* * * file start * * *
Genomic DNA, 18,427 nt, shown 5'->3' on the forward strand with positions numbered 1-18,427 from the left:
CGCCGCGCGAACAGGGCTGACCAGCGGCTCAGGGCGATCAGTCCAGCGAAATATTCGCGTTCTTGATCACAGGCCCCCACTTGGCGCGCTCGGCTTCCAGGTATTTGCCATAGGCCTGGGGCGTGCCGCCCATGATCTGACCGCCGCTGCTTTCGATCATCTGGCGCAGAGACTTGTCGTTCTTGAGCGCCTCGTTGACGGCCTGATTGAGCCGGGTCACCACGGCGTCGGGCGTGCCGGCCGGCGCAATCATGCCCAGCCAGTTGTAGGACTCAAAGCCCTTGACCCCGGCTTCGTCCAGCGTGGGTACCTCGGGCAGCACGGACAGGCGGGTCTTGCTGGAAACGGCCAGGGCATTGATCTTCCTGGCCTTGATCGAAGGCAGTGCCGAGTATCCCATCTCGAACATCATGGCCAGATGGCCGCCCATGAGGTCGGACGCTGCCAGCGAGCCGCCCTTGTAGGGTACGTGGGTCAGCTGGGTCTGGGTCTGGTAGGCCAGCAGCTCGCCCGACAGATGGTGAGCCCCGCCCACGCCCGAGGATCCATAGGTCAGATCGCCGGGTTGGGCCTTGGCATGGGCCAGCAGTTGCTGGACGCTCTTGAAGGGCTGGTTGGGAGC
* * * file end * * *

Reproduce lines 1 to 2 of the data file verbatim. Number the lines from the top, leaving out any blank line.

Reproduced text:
Genomic DNA, 18,427 nt, shown 5'->3' on the forward strand with positions numbered 1-18,427 from the left:
CGCCGCGCGAACAGGGCTGACCAGCGGCTCAGGGCGATCAGTCCAGCGAAATATTCGCGTTCTTGATCACAGGCCCCCACTTGGCGCGCTCGGCTTCCAGGTATTTGCCATAGGCCTGGGGCGTGCCGCCCATGATCTGACCGCCGCTGCTTTCGATCATCTGGCGCAGAGACTTGTCGTTCTTGAGCGCCTCGTTGACGGCCTGATTGAGCCGGGTCACCACGGCGTCGGGCGTGCCGGCCGGCGCAATCATGCCCAGCCAGTTGTAGGACTCAAAGCCCTTGACCCCGGCTTCGTCCAGCGTGGGTACCTCGGGCAGCACGGACAGGCGGGTCTTGCTGGAAACGGCCAGGGCATTGATCTTCCTGGCCTTGATCGAAGGCAGTGCCGAGTATCCCATCTCGAACATCATGGCCAGATGGCCGCCCATGAGGTCGGACGCTGCCAGCGAGCCGCCCTTGTAGGGTACGTGGGTCAGCTGGGTCTGGGTCTGGTAGGCCAGCAGCTCGCCCGACAGATGGTGAGCCCCGCCCACGCCCGAGGATCCATAGGTCAGATCGCCGGGTTGGGCCTTGGCATGGGCCAGCAGTTGCTGGACGCTCTTGAAGGGCTGGTTGGGAGC